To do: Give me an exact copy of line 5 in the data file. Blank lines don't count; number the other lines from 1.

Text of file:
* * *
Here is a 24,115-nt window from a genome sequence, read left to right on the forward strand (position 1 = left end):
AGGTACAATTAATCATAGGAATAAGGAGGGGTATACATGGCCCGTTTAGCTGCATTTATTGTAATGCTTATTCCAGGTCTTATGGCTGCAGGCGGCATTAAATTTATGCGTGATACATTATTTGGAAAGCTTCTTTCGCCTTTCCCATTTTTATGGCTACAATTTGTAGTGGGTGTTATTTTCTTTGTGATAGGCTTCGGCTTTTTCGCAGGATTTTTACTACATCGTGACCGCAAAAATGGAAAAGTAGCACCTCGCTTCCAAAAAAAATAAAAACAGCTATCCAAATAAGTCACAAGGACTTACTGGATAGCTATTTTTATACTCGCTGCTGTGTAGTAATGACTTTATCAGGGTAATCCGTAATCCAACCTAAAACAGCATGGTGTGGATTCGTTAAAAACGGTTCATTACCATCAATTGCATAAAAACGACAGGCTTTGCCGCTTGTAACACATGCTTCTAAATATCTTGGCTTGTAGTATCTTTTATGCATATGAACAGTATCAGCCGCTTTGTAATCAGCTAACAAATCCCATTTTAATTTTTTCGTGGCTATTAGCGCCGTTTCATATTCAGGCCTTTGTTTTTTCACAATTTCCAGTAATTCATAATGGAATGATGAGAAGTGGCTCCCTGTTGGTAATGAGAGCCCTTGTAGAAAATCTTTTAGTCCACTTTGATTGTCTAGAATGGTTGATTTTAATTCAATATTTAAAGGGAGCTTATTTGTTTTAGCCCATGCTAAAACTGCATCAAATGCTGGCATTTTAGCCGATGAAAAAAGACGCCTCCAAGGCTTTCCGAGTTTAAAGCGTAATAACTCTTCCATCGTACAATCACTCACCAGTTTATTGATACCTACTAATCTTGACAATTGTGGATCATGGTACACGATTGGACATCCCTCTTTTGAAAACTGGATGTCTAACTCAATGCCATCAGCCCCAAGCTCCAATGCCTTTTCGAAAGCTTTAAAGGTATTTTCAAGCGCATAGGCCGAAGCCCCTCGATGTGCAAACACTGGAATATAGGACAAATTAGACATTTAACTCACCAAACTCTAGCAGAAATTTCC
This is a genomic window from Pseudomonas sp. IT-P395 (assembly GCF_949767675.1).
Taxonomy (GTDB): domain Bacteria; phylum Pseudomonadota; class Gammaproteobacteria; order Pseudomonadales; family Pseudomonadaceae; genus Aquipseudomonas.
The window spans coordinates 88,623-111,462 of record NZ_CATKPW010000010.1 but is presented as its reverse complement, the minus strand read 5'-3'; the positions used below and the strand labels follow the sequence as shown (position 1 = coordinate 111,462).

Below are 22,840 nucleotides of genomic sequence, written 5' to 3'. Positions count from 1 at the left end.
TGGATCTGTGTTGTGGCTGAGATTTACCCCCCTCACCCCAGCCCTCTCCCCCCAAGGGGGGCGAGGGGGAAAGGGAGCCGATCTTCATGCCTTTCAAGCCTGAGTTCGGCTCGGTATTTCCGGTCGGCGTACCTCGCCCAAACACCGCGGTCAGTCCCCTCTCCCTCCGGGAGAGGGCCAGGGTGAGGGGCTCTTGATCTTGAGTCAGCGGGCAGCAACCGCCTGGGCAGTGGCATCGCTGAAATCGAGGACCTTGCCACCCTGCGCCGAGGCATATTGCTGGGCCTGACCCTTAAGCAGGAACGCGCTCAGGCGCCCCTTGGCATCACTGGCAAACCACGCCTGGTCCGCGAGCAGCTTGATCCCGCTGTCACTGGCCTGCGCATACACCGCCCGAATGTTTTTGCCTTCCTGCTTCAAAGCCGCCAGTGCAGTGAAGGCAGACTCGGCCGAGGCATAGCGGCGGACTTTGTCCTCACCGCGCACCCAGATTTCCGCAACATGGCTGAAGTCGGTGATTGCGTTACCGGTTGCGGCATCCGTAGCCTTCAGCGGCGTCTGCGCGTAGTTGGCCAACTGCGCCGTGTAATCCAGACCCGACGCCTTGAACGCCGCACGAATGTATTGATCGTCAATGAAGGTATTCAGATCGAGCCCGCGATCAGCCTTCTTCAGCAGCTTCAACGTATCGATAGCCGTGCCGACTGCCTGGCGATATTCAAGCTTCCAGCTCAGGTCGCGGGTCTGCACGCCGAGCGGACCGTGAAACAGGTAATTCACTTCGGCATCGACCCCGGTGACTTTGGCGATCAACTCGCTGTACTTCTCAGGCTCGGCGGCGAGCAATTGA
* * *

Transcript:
The window spans coordinates 88,623-111,462 of record NZ_CATKPW010000010.1 but is presented as its reverse complement, the minus strand read 5'-3'; the positions used below and the strand labels follow the sequence as shown (position 1 = coordinate 111,462).